Levanon formally takes up envoy’s post in ‘chilly’ Cairo

Veteran diplomat and fluent Arabic speaker born in Lebanon has served previously as Israel’s envoy to the UN institutions in Geneva.

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June 28, 2010 04:50
1 minute read.
Levanon formally takes up envoy’s post in ‘chilly’ Cairo

yitzhak levanon un 29888. (photo credit: AP [file])

Israel’s new ambassador to Egypt Yitzhak Levanon presented his credentials Sunday to Egyptian President Hosni Mubarak in a ceremony at which some 20 other new ambassadors formally took up their posts in Cairo.

Levanon did not have a conversation with Mubarak.

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Levanon, a veteran diplomat and fluent Arabic speaker born in Lebanon, has served previously as Israel’s envoy to the UN institutions in Geneva, the consul general in Boston, and a diplomatic adviser at the embassy in Paris.

According to diplomatic officials, Levanon has his work cut out for him in Cairo since the Egyptian establishment – reflective of the tone of the relations between the two countries – is very cool and correct with the embassy.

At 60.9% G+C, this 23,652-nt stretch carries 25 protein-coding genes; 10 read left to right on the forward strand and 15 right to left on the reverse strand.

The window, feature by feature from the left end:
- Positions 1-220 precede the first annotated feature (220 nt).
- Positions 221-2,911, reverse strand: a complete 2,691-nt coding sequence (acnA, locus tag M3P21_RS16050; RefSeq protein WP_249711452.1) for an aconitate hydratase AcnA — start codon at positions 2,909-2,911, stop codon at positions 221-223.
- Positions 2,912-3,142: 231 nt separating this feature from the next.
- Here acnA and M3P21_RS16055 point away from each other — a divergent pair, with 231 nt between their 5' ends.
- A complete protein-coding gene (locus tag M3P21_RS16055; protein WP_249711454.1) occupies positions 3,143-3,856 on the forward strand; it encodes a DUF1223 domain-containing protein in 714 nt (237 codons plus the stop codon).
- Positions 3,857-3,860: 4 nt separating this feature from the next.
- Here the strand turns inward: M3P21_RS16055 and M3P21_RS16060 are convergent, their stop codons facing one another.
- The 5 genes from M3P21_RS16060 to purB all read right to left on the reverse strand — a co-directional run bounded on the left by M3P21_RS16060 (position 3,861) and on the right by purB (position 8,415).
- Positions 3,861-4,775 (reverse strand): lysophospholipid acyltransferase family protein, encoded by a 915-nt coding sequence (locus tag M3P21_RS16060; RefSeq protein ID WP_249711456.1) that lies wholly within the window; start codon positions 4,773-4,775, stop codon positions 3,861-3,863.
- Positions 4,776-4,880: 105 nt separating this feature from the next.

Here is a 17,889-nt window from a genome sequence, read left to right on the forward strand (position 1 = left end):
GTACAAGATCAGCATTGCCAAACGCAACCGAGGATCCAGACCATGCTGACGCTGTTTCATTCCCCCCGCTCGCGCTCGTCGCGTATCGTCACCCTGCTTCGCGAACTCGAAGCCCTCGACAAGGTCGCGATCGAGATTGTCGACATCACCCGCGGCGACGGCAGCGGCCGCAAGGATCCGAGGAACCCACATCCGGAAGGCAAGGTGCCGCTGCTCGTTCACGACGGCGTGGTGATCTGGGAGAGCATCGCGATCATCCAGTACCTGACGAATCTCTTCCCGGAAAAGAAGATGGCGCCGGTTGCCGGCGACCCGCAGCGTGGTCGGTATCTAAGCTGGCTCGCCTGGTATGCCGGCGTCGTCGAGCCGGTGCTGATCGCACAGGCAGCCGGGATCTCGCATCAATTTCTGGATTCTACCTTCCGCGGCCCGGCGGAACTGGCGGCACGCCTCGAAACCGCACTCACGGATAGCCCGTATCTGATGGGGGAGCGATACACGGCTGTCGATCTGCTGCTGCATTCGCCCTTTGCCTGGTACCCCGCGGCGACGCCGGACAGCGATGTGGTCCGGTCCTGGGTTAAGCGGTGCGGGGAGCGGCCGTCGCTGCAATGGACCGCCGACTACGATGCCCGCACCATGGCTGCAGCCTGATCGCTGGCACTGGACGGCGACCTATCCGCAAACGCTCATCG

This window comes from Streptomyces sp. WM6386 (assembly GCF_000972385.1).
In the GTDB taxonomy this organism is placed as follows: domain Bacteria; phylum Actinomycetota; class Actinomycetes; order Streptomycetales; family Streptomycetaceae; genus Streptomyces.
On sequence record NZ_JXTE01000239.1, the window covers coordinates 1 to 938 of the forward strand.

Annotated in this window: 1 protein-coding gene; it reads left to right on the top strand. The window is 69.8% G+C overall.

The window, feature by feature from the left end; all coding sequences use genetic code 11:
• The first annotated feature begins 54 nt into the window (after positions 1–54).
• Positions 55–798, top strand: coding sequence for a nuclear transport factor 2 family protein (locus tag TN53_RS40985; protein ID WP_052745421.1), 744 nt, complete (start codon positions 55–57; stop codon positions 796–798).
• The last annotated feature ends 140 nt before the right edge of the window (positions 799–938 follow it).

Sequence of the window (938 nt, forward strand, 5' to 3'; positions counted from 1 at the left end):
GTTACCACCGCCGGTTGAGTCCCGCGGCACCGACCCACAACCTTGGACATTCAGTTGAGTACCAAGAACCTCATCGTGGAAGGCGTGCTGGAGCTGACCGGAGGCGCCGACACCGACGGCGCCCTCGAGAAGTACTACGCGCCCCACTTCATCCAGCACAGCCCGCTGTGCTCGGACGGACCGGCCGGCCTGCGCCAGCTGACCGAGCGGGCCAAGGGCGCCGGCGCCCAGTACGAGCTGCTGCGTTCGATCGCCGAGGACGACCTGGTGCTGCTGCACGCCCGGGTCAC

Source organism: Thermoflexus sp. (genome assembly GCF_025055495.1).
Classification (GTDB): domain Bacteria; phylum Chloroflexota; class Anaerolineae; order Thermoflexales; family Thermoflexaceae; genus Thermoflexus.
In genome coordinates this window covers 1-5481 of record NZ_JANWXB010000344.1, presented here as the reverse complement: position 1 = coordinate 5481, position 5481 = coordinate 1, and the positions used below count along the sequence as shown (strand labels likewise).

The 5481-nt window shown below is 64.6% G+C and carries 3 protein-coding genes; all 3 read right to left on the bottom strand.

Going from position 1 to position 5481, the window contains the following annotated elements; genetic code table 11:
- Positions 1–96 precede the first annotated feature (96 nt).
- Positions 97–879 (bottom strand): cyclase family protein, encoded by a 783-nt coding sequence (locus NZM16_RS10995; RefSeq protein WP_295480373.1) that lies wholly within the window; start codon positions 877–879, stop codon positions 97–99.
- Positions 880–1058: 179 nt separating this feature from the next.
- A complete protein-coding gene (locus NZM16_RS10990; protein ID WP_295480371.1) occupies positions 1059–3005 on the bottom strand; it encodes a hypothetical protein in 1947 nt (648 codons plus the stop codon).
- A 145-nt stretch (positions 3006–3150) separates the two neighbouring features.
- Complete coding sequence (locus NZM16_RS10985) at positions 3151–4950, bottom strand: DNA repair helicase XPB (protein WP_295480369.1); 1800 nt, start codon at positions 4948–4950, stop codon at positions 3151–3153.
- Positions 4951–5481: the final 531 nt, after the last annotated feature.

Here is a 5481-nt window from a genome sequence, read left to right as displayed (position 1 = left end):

Moreover, Jerusalem does not see the embassy as a central player in its relations with Cairo. Rather, Jerusalem’s ties with Cairo are generally run directly by the Prime Minister’s Office and the Defense Ministry.

A good example of this took place earlier in the month when National Security Adviser Uzi Arad, according to a report in Haaretz, flew to Cairo and met with Egyptian officials without informing Levanon – who has been serving as acting ambassador for weeks – of the visit beforehand, or briefing him about it afterward.

Levanon’s predecessor, Shalom Cohen, also complained from time to time that he was being bypassed by the Prime Minister’s Office and Defense Ministry, which managed the relationship with Cairo at the top levels.

Diplomatic officials admitted that Levanon’s job has not been made easier by the animosity the Egyptian establishment has toward Foreign Minister Avigdor Lieberman for insulting comments he has made about Mubarak in the past. Lieberman has since backtracked from the comments.



Levanon does not have open access to the Egyptian Foreign Ministry, with one official saying this was because of the overall chill in the official nature of the relations, compounded by the enmity of the Egyptian foreign policy establishment toward Lieberman.

Levanon’s mother was tortured and sentenced to death in Lebanon in 1961 for spying for Israel, and was released in 1967 as part of a prisoner exchange after the Six Day War.


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